North American Group Agrees To 2020 Carbon Cuts
EW YORK (Reuters) - Western U.S. states and Canadian provinces said on Wednesday they agreed to cut emissions linked to global warming by 15 percent below 2005 levels by 2020.
The group, spearheaded by California Gov. Arnold Schwarzenegger, is the latest effort by U.S. states to bypass President George W. Bush on regulating greenhouse gases such as carbon dioxide.
Bush favors voluntary actions to cut emissions that scientists say could lead to deadly storms, droughts and floods.
The Western Climate Initiative, a group of six states and two provinces, also agreed to design a market-based mechanism, such as a cap-and-trade program, by the end of August 2008 to help reach the goal.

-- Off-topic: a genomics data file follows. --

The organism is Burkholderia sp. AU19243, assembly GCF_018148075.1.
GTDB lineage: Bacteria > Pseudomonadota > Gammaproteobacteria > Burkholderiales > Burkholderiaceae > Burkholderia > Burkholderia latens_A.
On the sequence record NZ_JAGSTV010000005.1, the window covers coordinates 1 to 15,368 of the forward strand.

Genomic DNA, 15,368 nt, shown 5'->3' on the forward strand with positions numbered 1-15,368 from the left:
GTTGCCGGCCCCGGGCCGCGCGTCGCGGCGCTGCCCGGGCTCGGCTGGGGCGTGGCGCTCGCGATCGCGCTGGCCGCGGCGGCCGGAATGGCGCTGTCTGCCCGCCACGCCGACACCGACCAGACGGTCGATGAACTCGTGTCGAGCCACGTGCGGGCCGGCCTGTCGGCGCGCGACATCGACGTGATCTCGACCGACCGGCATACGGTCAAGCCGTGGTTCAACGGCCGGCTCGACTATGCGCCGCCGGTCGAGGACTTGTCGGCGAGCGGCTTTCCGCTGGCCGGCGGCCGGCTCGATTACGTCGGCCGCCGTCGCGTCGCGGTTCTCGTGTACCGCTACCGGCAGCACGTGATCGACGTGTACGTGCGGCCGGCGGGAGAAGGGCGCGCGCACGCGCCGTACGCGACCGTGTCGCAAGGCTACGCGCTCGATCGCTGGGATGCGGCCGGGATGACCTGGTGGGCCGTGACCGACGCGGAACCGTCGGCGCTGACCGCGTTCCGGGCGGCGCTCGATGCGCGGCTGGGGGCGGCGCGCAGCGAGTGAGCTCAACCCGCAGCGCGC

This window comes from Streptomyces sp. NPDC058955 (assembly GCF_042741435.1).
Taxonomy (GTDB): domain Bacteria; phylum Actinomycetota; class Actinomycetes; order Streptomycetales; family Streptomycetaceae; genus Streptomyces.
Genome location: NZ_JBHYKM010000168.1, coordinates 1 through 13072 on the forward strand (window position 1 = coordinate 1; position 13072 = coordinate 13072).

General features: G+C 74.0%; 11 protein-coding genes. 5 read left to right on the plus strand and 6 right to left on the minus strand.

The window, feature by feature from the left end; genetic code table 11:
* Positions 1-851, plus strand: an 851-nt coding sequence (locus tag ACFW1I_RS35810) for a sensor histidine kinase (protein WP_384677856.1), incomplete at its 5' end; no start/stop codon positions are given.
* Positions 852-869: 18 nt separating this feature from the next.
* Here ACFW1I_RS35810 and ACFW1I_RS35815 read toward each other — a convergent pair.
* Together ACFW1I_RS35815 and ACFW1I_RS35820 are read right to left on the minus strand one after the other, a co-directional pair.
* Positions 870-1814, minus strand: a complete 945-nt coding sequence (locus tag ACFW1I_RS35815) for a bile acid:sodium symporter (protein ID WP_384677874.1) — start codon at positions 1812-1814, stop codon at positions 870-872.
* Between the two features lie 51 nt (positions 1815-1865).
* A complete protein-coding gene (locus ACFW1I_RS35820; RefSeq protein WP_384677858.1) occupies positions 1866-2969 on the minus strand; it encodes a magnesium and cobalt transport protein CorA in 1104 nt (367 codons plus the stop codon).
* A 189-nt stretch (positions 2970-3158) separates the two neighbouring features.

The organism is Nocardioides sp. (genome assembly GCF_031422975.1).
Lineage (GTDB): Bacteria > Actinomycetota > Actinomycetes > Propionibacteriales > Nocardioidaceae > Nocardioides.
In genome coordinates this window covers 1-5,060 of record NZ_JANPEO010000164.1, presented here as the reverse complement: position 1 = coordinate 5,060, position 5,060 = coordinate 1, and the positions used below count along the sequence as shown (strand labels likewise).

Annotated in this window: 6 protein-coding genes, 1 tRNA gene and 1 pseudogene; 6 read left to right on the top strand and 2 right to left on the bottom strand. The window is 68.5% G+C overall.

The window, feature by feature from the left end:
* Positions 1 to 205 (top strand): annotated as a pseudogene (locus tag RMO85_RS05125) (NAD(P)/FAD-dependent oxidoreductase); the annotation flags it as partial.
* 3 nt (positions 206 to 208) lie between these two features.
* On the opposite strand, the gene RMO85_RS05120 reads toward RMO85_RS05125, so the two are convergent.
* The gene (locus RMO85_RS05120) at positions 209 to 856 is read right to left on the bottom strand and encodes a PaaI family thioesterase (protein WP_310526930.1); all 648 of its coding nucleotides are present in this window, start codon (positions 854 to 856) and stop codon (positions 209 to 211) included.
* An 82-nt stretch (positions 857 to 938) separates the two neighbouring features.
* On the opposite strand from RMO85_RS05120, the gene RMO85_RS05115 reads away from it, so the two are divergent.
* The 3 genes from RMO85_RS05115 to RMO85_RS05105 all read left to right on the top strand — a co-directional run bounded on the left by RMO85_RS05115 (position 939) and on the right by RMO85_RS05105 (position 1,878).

Scientists say worldwide greenhouse emissions will have to fall by up to 85 percent from current levels by 2050 to stop global warming.
WCI called its more modest goals a starting point.
The WCI goal does not go past individual greenhouse gas emissions goals "that each WCI member has already set for itself and does not replace the members' individual goals," the WCI said in a statement.
Arizona, California, New Mexico, Oregon and Washington and Utah are the U.S. members of the pact, along with Manitoba and British Colombia.
The United States as a whole is the largest greenhouse gas emitter, followed closely by China.
Ten states in the U.S. East formed the Regional Greenhouse Gas Initiative a few years ago. It seeks to cut carbon dioxide emissions from power plants starting in 2009.